ObjectFactory has two major static methods used in service retrieval:

  • T ObjectFactory.GetInstance<T>();
  • T ObjectFactory.GetNamedInstance<T>(string concreteKey);

As you can tell from signatures, GetInstance method retrieves the default implementation of the service of type T, while GetNamedInstance allows you to pick a specific service implementation.

In this little example, we have a single service implementation so we use the ObjectFactory.GetInstance call:

using System;
using System.Collections.Generic;
using StructureMap;


namespace Example.UserManager
{
    [Pluggable("userManagerService")]
    public class UserManager : IUserManager
    {
        #region IUserManager Members
        public int NumberOfUsersActiveInLast10Days(string userName)
        {
            IUserProvider _userProvider
                = ObjectFactory.GetInstance<IUserProvider>();
            IList<User> userCollection
                = _userProvider.GetUserCollection(userName);

            int result = 0;
            foreach (User user in userCollection)
            {
                if (user.LastActivity > DateTime.Now.AddDays(-10))
                    result++;
            }
            return result;
        }
        #endregion
    }
}

 

The only interesting thing in this example (compared to the previous Windsor post) is that I have used StructureMap’s built-in SeviceLocator class ObjectFactory.GetInstance<IUserProvider>() to retrieve an instance of  UserProvider implementing the IUserProvider interface. In the Windsor example, I had to build the Service locator on my own.

Note: I am aware of the general concern about having opaque dependencies in this example and I plan to tackle that important question in separate post, so there’s no need to criticize me on that (at least not here 🙂 )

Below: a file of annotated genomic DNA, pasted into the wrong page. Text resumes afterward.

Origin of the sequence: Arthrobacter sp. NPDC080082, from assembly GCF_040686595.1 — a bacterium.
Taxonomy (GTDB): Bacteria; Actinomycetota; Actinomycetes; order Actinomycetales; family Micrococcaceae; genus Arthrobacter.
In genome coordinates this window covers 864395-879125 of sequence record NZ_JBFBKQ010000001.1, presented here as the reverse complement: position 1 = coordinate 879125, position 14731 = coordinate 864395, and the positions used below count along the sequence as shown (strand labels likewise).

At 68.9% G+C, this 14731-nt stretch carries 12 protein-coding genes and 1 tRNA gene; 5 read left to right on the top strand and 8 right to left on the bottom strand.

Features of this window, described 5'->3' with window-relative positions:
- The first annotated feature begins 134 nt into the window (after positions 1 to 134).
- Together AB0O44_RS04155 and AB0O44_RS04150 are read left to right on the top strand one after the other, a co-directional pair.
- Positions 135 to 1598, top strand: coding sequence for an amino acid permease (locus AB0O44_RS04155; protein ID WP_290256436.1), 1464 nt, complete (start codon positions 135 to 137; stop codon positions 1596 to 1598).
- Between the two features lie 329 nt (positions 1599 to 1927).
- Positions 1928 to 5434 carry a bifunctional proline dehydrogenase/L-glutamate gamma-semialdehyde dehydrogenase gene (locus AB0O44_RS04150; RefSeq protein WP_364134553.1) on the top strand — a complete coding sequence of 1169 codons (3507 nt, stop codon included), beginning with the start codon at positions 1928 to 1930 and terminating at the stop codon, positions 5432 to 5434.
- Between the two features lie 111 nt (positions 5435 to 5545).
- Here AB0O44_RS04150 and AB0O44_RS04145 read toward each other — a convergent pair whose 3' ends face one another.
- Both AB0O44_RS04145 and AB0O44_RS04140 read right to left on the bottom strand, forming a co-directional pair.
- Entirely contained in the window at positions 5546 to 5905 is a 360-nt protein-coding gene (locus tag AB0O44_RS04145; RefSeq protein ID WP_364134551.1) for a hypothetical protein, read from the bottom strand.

Writing unit tests using StructureMap DI framework

Writing tests with StructureMap is very simple and based on usage of InjectStub method already described in the manual configuration definition section above.

So, to test the business logic in NumberOfUsersActiveInLast10Days, I would need to mock the UserProvider dependency (to prevent DB calls that class does) and then just test the business logic. That would look something like this (same test as in previous blog posts):

	[Test]
        public void GetActiveUsers_TestCaseOfZeroUsers()
        {
            using (mockRepository.Record())
            {
                IUserProvider userProvider
                    = mockRepository.DynamicMock();
                Expect.Call(userProvider.GetUserCollection(null))
                    .IgnoreArguments()
                    .Return(new List());

                SetUpServiceLocator(userProvider);
            }
            using (mockRepository.Playback())
            {
                IUserManager _userManager = new UserManager();
                int count = _userManager.NumberOfUsersActiveInLast10Days("M");
                Assert.IsTrue(count == 0);
            }
        }

Interesting aspects of this test are:

  • Usage of new explicit Record/Playback model of writing tests using RhinoMocks (previous Windsor post was based on implicit recording model).
  • The first two commands are an example of using RhinoMocks to create a mocked instance of a given interface and to state required behavior for this test (there are no users retrieved from database).
  • The injection of the mock to the StructureMap IoC container is performed by the SetUpServiceLocator method (described above).

What’s next?

The purpose of these DFT blog posts is just to give a How-To quick start. To get more information on StructureMap, I recommend the following links:

Source code of the small example presented in this post can be found here

[edited by cbeauvais]

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Posted on February 25, 2008, in Uncategorized. Bookmark the permalink. 2 Comments.

  1. I have an issue with your dependency on a concrete class (UserProvider) for your unit testing. Even though you are not using an instance of this class anywhere, it must exist for your code to compile. Is there a cleaner way of doing this with StructureMap? Seems to me that a unit testing project shouldn’t have an explicit dependency on a concrete data provider class (even if it is just dependent on its name).

  2. Randy,
    I agree it stinks but the main problem I had with SM is lack of documentation so that was the best I could come up  (and I switch to MS Unity couple a days after so never revisit this post)
    I corrected  the example (in fact it was so trivial I don’t know how I miss that first time) not to have dependency any more
    Thanks for the comment,
    Nikola